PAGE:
The Happiest Man in the World is the newest submission for North Macedonia for International Feature. The film takes place in the beautiful city of Sarajevo. And it all takes place in a day. Teona Strugar Mitevska has created an intimate portrayal of pain, loss, and forgiveness.
The film focuses on two individuals: Asja and Zoran. They’re both attending a speed dating event called Touch of Happiness. And as the slogan says, “Let there be love.” All the attendees, and hopeful romantics, sit down in front of one another in a room. Asja and Zoran have been paired together.
The day begins with a speaker announcing questions that each couple must answer. It’s a simple and efficient way to get to know one another. They’re simple questions like what’s your perfect day? What’s your favourite colour? Are you a morning or a night person? And so on.
As the day progresses though, the questions start to get more difficult. One of the questions asks each participant to tell the other person their life story. Asja reveals that she is a 45 year old legal advisor who never had any kids and is a world traveller. Zoran is 46 years old and works in a bank. But he’s been hiding something from Asja. He reluctantly tells her that he served in the Army of the Republika Srpska for three years, meaning that he was a shooter against Sarajevo and the Bosnian people until the end of the war.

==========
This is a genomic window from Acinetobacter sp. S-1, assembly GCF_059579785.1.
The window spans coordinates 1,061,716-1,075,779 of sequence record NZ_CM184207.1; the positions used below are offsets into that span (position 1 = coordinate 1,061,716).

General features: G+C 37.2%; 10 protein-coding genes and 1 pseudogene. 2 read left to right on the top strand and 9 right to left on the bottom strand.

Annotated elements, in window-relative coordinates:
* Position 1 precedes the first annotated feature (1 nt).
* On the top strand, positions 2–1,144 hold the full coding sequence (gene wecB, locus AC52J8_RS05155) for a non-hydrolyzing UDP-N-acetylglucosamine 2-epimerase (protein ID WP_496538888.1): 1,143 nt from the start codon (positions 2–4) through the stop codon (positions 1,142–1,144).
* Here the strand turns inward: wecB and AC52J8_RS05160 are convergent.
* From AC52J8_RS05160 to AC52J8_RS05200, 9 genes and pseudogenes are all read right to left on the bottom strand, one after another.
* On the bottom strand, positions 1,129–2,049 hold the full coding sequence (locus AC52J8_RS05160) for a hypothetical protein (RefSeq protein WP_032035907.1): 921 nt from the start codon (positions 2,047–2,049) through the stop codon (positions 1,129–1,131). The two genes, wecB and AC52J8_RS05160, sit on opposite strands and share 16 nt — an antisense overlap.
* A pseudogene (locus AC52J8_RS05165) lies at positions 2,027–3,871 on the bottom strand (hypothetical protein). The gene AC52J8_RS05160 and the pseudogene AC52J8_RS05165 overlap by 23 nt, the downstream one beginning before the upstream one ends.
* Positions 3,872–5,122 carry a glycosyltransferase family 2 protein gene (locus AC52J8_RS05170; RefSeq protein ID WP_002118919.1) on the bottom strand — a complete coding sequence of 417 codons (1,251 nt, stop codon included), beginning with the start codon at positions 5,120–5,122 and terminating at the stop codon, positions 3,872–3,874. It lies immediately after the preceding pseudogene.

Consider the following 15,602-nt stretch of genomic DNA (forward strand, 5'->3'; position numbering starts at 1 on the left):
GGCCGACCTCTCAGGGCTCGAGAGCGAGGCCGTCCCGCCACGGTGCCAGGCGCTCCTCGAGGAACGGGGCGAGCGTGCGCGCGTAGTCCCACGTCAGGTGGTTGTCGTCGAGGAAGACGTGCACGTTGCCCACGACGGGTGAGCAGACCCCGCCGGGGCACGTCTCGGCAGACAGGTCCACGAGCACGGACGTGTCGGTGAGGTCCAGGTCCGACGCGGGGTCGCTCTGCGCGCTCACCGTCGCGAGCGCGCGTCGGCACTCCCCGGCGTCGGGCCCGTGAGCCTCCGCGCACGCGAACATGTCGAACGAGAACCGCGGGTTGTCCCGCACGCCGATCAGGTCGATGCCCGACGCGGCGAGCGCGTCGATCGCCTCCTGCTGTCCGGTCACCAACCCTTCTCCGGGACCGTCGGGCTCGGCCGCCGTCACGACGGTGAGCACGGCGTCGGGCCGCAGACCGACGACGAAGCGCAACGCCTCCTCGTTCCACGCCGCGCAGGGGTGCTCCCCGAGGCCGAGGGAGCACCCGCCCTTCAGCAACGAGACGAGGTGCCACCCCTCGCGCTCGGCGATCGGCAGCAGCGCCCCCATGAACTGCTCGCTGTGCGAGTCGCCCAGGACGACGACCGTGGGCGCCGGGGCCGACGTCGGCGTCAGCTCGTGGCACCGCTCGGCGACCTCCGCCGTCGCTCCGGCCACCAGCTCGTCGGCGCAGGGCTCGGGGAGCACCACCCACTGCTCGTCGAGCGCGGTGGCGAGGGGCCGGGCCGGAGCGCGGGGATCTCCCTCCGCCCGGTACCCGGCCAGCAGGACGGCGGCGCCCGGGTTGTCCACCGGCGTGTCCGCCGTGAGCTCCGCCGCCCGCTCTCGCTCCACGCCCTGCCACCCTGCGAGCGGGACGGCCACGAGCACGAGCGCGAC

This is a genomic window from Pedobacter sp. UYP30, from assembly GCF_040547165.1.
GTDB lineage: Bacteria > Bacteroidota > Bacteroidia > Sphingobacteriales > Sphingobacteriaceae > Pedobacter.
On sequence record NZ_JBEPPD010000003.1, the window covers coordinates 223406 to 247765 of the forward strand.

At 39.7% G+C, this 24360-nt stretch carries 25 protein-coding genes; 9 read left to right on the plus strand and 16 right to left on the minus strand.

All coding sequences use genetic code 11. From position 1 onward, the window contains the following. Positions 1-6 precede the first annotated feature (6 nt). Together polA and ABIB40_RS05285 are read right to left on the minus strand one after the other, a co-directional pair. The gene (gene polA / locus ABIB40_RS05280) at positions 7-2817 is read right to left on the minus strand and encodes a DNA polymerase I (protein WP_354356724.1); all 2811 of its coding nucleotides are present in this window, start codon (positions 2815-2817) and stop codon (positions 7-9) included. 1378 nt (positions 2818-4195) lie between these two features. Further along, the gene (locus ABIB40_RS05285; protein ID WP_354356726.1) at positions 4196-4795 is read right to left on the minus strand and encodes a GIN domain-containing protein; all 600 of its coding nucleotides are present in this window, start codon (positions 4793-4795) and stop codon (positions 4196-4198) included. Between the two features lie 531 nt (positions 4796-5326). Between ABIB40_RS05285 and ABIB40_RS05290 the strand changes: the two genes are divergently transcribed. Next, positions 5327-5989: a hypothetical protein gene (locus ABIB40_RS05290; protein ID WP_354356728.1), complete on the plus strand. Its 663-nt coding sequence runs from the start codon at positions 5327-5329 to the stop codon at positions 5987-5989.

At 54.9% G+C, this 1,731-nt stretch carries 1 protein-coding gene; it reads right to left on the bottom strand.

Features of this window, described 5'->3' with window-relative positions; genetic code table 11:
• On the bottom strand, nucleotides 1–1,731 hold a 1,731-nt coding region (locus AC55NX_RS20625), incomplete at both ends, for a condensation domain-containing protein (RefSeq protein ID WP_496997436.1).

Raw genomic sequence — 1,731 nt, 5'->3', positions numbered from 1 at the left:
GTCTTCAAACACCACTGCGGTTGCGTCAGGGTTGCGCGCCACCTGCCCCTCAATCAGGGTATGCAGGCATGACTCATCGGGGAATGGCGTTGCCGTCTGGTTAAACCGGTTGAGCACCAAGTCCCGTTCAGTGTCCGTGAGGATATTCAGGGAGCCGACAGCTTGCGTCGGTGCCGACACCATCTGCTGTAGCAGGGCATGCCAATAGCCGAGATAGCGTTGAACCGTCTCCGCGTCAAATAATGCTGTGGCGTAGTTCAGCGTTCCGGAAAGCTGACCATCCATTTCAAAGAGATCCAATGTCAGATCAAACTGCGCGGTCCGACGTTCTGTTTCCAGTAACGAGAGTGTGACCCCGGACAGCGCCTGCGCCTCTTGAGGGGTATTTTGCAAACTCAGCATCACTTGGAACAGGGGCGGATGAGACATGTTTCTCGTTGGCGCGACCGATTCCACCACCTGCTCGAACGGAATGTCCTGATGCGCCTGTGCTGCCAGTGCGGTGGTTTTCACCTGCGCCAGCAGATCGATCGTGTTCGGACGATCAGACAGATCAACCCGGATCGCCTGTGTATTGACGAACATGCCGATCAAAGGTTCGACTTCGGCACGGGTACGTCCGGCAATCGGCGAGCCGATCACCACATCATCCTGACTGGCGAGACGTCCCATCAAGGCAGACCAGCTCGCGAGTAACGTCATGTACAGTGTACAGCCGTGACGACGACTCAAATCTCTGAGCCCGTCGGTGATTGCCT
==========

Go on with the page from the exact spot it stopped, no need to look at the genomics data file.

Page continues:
Can someone forgive the person who caused the worst pain in their life?
Every person who experienced this war will never forget what happened. It’s the loss of innocence. It’s the loss of a childhood. They wish they could live without the pain and forget about it, like the younger generation who have a chance to be free. The flashbacks, the nightmares. The inability to eat a piece of bread due to the PTSD. Sarajevo is still mourning the tragic war that happened back in the early 1990s. The large, never ending cemetery right in the middle of the city will always be there as a reminder of what happened in the past. And as such, everybody who experienced this unforgivable act of genocide is dealing with grief and tragedy in their own way. Some may choose to forgive. Others might not yet be ready. For Asja, forgiveness might be the only way to finally find peace. But she will never forget. She is just finally letting go.